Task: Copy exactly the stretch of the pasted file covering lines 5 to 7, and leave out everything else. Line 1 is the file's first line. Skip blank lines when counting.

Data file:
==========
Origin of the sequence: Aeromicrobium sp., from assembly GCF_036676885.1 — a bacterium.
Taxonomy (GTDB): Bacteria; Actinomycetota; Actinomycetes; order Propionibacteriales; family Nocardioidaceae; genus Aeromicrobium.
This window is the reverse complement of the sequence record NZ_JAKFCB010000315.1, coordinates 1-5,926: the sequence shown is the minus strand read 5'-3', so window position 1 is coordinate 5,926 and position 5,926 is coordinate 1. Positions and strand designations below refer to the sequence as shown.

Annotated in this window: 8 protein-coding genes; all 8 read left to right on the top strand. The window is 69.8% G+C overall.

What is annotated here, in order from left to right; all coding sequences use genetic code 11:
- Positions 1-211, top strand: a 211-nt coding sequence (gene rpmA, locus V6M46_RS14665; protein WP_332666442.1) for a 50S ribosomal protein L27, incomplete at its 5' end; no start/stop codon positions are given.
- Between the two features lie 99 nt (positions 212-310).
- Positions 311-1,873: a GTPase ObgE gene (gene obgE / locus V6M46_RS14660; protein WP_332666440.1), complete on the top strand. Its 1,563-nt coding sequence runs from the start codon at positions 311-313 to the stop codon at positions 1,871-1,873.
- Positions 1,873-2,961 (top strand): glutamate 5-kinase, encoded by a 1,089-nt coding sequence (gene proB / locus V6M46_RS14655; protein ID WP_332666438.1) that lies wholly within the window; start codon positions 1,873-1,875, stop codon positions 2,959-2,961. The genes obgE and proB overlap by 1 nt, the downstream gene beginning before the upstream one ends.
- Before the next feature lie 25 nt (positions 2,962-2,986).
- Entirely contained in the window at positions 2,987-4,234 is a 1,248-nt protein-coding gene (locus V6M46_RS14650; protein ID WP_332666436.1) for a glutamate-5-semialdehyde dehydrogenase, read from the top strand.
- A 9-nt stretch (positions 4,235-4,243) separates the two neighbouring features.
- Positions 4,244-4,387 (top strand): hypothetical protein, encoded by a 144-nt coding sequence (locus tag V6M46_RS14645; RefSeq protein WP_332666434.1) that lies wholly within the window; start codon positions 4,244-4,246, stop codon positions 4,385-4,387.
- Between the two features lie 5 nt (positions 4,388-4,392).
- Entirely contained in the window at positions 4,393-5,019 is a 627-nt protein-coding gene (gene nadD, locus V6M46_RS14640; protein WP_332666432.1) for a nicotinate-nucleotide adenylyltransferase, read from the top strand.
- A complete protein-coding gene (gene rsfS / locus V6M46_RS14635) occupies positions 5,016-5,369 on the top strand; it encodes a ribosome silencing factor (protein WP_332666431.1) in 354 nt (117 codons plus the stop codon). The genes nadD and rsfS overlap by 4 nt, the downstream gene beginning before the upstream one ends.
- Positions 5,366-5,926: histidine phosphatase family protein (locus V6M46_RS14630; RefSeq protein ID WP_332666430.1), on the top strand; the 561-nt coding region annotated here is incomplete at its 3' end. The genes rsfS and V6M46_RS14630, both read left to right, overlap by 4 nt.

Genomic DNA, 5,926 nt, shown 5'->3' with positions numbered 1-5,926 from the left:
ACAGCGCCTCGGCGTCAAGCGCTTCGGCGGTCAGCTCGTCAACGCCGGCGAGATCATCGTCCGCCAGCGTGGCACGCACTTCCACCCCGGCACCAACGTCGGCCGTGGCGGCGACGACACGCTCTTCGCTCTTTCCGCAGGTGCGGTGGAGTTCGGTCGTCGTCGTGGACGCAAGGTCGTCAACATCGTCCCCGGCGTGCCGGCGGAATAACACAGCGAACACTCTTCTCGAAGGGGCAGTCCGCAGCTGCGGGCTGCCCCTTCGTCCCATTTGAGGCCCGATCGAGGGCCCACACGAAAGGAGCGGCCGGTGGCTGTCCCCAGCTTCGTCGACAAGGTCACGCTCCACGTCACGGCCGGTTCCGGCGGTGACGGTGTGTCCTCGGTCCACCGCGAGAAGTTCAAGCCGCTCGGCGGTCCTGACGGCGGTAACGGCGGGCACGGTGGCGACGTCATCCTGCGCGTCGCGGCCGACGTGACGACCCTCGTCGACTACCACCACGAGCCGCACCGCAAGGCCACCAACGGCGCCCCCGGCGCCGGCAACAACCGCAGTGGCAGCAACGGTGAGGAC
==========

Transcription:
What is annotated here, in order from left to right; all coding sequences use genetic code 11:
- Positions 1-211, top strand: a 211-nt coding sequence (gene rpmA, locus V6M46_RS14665; protein WP_332666442.1) for a 50S ribosomal protein L27, incomplete at its 5' end; no start/stop codon positions are given.
- Between the two features lie 99 nt (positions 212-310).